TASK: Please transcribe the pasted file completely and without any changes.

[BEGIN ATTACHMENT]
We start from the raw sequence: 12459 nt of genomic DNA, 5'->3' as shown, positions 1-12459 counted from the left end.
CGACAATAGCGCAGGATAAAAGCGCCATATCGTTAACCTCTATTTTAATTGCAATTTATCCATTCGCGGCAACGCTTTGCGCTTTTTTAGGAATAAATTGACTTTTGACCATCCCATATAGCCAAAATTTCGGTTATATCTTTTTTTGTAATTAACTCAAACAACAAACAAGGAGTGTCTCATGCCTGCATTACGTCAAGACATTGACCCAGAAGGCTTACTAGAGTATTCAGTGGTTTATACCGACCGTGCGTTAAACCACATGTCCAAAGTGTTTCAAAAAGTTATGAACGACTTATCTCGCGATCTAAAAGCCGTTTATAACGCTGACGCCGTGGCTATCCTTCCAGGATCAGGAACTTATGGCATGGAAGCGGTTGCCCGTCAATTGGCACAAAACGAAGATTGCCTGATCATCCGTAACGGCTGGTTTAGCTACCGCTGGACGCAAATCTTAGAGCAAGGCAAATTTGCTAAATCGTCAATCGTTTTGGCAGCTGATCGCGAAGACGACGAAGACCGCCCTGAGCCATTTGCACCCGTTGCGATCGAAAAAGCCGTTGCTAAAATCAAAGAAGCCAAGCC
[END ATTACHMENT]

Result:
We start from the raw sequence: 12459 nt of genomic DNA, 5'->3' as shown, positions 1-12459 counted from the left end.
CGACAATAGCGCAGGATAAAAGCGCCATATCGTTAACCTCTATTTTAATTGCAATTTATCCATTCGCGGCAACGCTTTGCGCTTTTTTAGGAATAAATTGACTTTTGACCATCCCATATAGCCAAAATTTCGGTTATATCTTTTTTTGTAATTAACTCAAACAACAAACAAGGAGTGTCTCATGCCTGCATTACGTCAAGACATTGACCCAGAAGGCTTACTAGAGTATTCAGTGGTTTATACCGACCGTGCGTTAAACCACATGTCCAAAGTGTTTCAAAAAGTTATGAACGACTTATCTCGCGATCTAAAAGCCGTTTATAACGCTGACGCCGTGGCTATCCTTCCAGGATCAGGAACTTATGGCATGGAAGCGGTTGCCCGTCAATTGGCACAAAACGAAGATTGCCTGATCATCCGTAACGGCTGGTTTAGCTACCGCTGGACGCAAATCTTAGAGCAAGGCAAATTTGCTAAATCGTCAATCGTTTTGGCAGCTGATCGCGAAGACGACGAAGACCGCCCTGAGCCATTTGCACCCGTTGCGATCGAAAAAGCCGTTGCTAAAATCAAAGAAGCCAAGCC